As city work crews paint the municipal pool, the city Parks and Recreation Advisory Committee has rolled up its sleeves to come up with a proposal for a new one. The current pool is nearly 50 years old and is on its last legs according to city public Works Director Tim Gross. Parks and Recreation Director Jim Protiva adds that all they did was fix a small part of the pool’s drain gallery under the pool. He says the peripheral drains around the full length of the pool are in terrible shape and that the condition of the actual drain pipes under the pool are likely to be no better.
Nearly three years ago a voter election for a new pool failed by just 136 votes. That was for a $6.6 million dollar facility. Protiva said he now believes the vote margin could swing the other way, and then some, in light of the fact the current pool seems to be heading for its last swim meet in the sky.
Protiva said the advisory committee is committed to putting the best information available before the voters this November. A new pool would include a 25 yard (or meter) 8 lane pool, including a deep enough and accessible therapy pool, have enough spectator seats for swim meets, and have enough parking if constructed next to the city Recreation Center. Protiva said there could be enough parking in the City Hall area with better parking management. He said parking off to the south end of city hall contains plenty of spaces if city employees used those spaces instead of the ones immediately behind city hall.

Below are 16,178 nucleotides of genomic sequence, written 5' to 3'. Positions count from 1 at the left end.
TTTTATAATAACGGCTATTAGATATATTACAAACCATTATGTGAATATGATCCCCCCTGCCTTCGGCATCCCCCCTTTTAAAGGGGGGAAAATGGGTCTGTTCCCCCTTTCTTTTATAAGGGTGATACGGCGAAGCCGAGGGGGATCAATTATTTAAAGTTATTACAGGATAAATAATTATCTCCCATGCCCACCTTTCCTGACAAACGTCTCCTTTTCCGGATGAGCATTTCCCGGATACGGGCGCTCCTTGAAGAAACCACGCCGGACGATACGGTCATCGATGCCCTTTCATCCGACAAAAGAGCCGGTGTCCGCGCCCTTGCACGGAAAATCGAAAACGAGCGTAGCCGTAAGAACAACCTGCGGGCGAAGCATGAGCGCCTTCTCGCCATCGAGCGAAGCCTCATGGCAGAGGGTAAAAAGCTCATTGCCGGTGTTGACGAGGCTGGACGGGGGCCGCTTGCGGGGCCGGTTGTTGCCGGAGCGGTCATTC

Protiva said they’re going to consult with a pool design expert to include the improvements mentioned above and to salvage what is appropriate from the design of the 2010 pool proposal. He said the public will be invited to participate in a detailed public meeting, probably in May, to get community thoughts on a new pool.
Once the pool package is wrapped up, probably in early July, the city council would then be able to hold public hearings on it to make sure they didn’t miss anything. With the city council’s blessing, the proposed new pool would be placed on the November ballot. The 2010 pool proposal came it at $6.6 million with a required property tax increase of 43-cents per $1,000 of assessed valuation. At the time, 43-cents was estimated to bump up property taxes on a home assessed at $200,000 by $86 a year, or roughly $7.16/month.